The region has long had ties with the rest of the Midwest and it was a major transportation and shipping region until the increase in reliance on railroads drew freight traffic away from the Ohio and Licking rivers.
That being said, Southwest Ohio remains a popular tourist destination within the region. It also contains a selection of great parks and recreation areas, such as:
Despite being a relatively small state, Ohio has a complex geologic history that dates back more than 1 billion years. Nevertheless, the geologic history of the oldest parts of the state are poorly understood due to the difficulties involved in accessing Ohio’s deep basement rock.
The oldest rocks in the state date back to the Precambrian and they are often referred to as part of a geologic section known as the Grenville Province. It’s believed that this province actually collided with the Superior Province which was part of Proto-North America about 1 billion years ago, a collision that led to the Grenville orogeny.
Additionally, the Grenville orogeny partially resulted in the formation of a number of mountain ranges within the Appalachian Mountains, such as the Blue Ridge Mountains in Virginia and North Carolina as well as the Long Range Mountains in the Canadian Appalachians of Newfoundland and Labrador. The orogeny also helped build the Adirondacks in Upstate New York as well as an ancient mountain range in what is now Ohio which has since eroded away.
During the latter part of the Cambrian, the state of Ohio was actually covered under a fairly shallow sea, which led to widespread sediment deposits on top of the region’s Precambrian-aged basement rock.
Throughout the Ordovician, Ohio was actually heavily glaciated, though during the Silurian, the region was once again under a shallow sea. Not long afterward, during the Devonian, the region experienced the Acadian orogeny, which was a major mountain building event that helped to create the Appalachian Mountains.
In much more recent years, Ohio has been heavily eroded. In particular, it was extensively glaciated during the Pleistocene, leading to the formation of large valleys and other post-glacial features. The state also contains a decent number of fossilized remains, including those of mastodons and other now-extinct Ice Age mammals.
Ohio also contains a sizable amount of natural resources, which include limestone, dolomite, coal, gravel, sand, clay, and shale.
Although there are no major mountain ranges in the state of Ohio, the easternmost part of the state can be considered to be part of the Appalachian Mountains. Major high points in the state include Campbell Hill, Round Knob, Hulse Hill, Rocky Knob, Durrell Mountain, and Jasper Knob.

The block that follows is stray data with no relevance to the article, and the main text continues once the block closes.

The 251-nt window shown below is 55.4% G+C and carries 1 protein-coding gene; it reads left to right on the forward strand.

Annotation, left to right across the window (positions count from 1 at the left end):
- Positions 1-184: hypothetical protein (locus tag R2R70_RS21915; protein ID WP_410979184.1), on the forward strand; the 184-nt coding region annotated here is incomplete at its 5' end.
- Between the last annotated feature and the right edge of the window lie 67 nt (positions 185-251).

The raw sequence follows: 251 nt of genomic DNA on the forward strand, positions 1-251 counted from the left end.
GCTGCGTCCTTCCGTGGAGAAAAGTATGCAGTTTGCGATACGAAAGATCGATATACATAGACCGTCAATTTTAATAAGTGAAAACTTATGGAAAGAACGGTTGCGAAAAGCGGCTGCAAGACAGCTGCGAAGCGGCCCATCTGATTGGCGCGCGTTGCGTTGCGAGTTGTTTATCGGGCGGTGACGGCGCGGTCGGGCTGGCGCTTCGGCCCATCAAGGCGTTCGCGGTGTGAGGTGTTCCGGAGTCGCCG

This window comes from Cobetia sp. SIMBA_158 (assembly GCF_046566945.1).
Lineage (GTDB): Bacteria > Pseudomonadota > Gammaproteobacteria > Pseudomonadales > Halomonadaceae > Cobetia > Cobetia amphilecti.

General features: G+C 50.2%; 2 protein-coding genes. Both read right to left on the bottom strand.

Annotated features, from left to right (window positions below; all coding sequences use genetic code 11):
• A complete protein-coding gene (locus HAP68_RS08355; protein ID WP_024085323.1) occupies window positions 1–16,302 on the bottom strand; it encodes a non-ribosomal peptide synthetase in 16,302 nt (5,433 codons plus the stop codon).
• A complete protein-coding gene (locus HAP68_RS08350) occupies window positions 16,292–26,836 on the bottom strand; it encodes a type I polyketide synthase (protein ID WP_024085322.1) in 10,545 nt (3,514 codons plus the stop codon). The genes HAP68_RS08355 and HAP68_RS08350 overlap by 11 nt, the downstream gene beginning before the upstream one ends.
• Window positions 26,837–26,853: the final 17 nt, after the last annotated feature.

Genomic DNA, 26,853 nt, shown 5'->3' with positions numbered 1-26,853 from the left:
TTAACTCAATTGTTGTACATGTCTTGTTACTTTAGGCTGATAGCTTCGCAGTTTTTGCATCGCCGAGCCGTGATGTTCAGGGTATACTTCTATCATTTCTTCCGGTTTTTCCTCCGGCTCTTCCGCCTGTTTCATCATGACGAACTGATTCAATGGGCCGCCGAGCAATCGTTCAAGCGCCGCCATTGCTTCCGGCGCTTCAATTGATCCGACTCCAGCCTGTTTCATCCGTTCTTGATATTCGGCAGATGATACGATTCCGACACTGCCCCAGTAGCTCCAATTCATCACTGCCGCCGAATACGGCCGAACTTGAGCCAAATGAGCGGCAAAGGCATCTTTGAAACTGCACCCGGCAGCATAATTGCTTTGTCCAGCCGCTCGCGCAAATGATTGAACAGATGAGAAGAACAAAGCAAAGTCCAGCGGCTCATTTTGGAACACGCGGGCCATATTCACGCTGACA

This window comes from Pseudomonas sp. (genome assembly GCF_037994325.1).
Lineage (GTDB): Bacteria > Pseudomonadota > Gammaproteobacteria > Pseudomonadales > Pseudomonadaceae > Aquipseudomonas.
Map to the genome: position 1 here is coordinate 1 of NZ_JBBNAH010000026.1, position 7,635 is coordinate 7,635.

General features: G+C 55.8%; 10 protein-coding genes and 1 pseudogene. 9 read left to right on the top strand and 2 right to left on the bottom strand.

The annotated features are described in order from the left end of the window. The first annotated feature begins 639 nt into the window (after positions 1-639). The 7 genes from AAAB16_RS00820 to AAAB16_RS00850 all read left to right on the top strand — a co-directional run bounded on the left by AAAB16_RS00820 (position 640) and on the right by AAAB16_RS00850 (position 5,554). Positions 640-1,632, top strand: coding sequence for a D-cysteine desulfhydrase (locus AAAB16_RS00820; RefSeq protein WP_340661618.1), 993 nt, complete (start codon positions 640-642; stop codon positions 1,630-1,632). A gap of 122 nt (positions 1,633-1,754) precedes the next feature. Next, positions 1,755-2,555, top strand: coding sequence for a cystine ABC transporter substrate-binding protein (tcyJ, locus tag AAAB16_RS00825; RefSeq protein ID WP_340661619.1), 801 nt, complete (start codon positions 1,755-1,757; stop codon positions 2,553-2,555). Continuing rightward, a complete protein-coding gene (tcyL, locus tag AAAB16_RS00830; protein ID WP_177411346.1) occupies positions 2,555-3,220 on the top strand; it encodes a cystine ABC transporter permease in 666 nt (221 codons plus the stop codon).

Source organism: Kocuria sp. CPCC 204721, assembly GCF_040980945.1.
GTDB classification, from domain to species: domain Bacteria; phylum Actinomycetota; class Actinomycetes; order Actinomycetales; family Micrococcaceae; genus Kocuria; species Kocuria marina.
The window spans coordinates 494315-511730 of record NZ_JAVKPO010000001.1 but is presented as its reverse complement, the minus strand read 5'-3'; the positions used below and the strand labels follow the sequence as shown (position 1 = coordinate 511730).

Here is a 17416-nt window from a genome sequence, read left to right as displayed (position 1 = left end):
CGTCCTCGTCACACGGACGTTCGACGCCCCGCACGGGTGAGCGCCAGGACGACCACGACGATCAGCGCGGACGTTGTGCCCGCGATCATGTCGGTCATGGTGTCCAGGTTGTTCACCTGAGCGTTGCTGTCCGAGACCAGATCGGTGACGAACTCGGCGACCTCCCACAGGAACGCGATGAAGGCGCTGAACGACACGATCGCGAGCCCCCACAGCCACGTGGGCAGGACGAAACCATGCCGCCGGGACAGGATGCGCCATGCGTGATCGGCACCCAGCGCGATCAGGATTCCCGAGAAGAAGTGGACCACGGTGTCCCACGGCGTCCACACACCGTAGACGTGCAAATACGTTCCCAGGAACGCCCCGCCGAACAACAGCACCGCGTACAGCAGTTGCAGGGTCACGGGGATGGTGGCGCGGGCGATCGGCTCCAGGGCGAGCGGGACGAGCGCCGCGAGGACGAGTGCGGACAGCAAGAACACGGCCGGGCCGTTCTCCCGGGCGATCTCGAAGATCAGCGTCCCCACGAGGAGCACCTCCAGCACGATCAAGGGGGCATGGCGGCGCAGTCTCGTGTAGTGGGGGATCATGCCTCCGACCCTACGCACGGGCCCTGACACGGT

Within Ohio, there are 4 primary ecoregions, each of which boasts its own unique collection of flora and fauna.
Covering the northwestern most corner of the state, the Huron/Erie Lake Plains are a mostly flat region. The ecoregion is dominated by poorly-drained clay soils and some smaller areas of fertile soil.
Before colonization, the region was covered with beech forests, mixed oak forests, open oak savannas, and some elm-ash swamp. However, there is relatively little of the original land cover left as much of the ecoregion is now used for agriculture or is heavily developed.
Major crops now grown in the region include corn and soybeans, though livestock raising is also a sizable industry. In some areas closer to Lake Erie, there are also places that can support fruit cultivation.
Encompassing a wide swath of western Ohio, the Eastern Corn Belt Plains are a major ecoregion that is now heavily agricultural.
Although the region was once covered with forests of elm-ash and American beech, it is now predominantly used to raise livestock, and grow crops such as corn and soy. That being said, there are still some small patches of forestland that remain.
The northeasternmost ecoregion in Ohio, the Erie Drift Plain is a fairly hilly area, thanks to the many terminal moraines within the region.
Before colonization, the area was fairly forested, with maple-beech forests, mixed oak, mixed mesophytic, and elm-ash forests dominating the landscape. Major tree species included shagbark hickory, white oak, red oak, yellow birch, American beech, eastern hemlock, and even sugar maple.
Nowadays, the region’s fertile soils make it a suitable place for agriculture. Therefore, much of the region has been cleared for the production of grain and the raising of dairy cows as well as for urban development.
This broad ecoregion is fairly hilly with large dissected plateaus to the south, though these are fairly mild by the time the ecoregion reaches Ohio.
It used to be heavily forested with mixed mesophytic forests and Appalachian oak forests. Dominant tree species used to include black oak, buckeye, eastern hemlock, sugar maple, tulip tree, American beech, chestnut oak, and red oak.
Like much of the rest of Ohio, the Western Allegheny Plateau ecoregion has seen its fair share of forest clearing in exchange for agriculture. Some of the major agricultural products of the region include tobacco, small grains, hay, and corn, as well as dairy products.
Nevertheless, the region is actually the most forested part of the state and it contains much of Wayne National Forest.
The area that is now the state of Ohio has long been home to humans. Indeed, the state is part of the traditional territory of many peoples who lived in the region long before the arrival of European colonizers.
Some of the many tribes and nations that lived in the region and that continue to recognize the area as part of their traditional homelands include the Peoria Tribe of Indians of Oklahoma, the Meskwaki Nation, the Citizen Potawatomi Nation, the Miami Tribe of Oklahoma, the Shawnee Tribe, and the Osage Nation.
The earliest Europeans to have arrived in the region were likely French fur trappers who travelled through the area in the 1600s and 1700s, though other nations, such as England and the Netherlands also had trappers in the region.